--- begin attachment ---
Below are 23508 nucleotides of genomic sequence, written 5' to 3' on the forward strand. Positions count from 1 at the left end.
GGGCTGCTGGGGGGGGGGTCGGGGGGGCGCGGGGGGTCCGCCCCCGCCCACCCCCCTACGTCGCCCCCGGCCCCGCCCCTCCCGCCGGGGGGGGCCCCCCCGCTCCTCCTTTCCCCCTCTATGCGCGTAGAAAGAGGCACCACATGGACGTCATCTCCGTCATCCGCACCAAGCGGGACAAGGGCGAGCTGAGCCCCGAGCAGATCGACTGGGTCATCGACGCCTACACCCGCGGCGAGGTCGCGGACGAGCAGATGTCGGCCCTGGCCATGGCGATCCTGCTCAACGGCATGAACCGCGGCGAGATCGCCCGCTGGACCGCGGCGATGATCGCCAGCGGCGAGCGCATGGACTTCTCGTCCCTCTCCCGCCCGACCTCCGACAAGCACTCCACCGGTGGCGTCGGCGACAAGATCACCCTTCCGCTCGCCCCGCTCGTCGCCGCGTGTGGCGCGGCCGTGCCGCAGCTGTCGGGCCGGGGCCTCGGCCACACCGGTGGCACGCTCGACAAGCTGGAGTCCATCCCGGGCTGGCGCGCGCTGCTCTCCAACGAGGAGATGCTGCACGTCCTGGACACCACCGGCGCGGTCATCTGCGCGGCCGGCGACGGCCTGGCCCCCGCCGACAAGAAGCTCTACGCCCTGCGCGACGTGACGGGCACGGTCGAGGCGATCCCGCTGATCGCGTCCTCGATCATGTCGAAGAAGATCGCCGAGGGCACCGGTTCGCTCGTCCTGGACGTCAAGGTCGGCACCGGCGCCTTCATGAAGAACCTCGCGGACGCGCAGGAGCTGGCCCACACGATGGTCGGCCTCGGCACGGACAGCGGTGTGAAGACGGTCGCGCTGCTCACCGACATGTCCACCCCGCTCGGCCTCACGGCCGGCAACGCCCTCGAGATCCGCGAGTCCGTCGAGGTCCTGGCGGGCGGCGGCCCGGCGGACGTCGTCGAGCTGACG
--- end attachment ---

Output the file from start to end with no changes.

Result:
Below are 23508 nucleotides of genomic sequence, written 5' to 3' on the forward strand. Positions count from 1 at the left end.
GGGCTGCTGGGGGGGGGGTCGGGGGGGCGCGGGGGGTCCGCCCCCGCCCACCCCCCTACGTCGCCCCCGGCCCCGCCCCTCCCGCCGGGGGGGGCCCCCCCGCTCCTCCTTTCCCCCTCTATGCGCGTAGAAAGAGGCACCACATGGACGTCATCTCCGTCATCCGCACCAAGCGGGACAAGGGCGAGCTGAGCCCCGAGCAGATCGACTGGGTCATCGACGCCTACACCCGCGGCGAGGTCGCGGACGAGCAGATGTCGGCCCTGGCCATGGCGATCCTGCTCAACGGCATGAACCGCGGCGAGATCGCCCGCTGGACCGCGGCGATGATCGCCAGCGGCGAGCGCATGGACTTCTCGTCCCTCTCCCGCCCGACCTCCGACAAGCACTCCACCGGTGGCGTCGGCGACAAGATCACCCTTCCGCTCGCCCCGCTCGTCGCCGCGTGTGGCGCGGCCGTGCCGCAGCTGTCGGGCCGGGGCCTCGGCCACACCGGTGGCACGCTCGACAAGCTGGAGTCCATCCCGGGCTGGCGCGCGCTGCTCTCCAACGAGGAGATGCTGCACGTCCTGGACACCACCGGCGCGGTCATCTGCGCGGCCGGCGACGGCCTGGCCCCCGCCGACAAGAAGCTCTACGCCCTGCGCGACGTGACGGGCACGGTCGAGGCGATCCCGCTGATCGCGTCCTCGATCATGTCGAAGAAGATCGCCGAGGGCACCGGTTCGCTCGTCCTGGACGTCAAGGTCGGCACCGGCGCCTTCATGAAGAACCTCGCGGACGCGCAGGAGCTGGCCCACACGATGGTCGGCCTCGGCACGGACAGCGGTGTGAAGACGGTCGCGCTGCTCACCGACATGTCCACCCCGCTCGGCCTCACGGCCGGCAACGCCCTCGAGATCCGCGAGTCCGTCGAGGTCCTGGCGGGCGGCGGCCCGGCGGACGTCGTCGAGCTGACG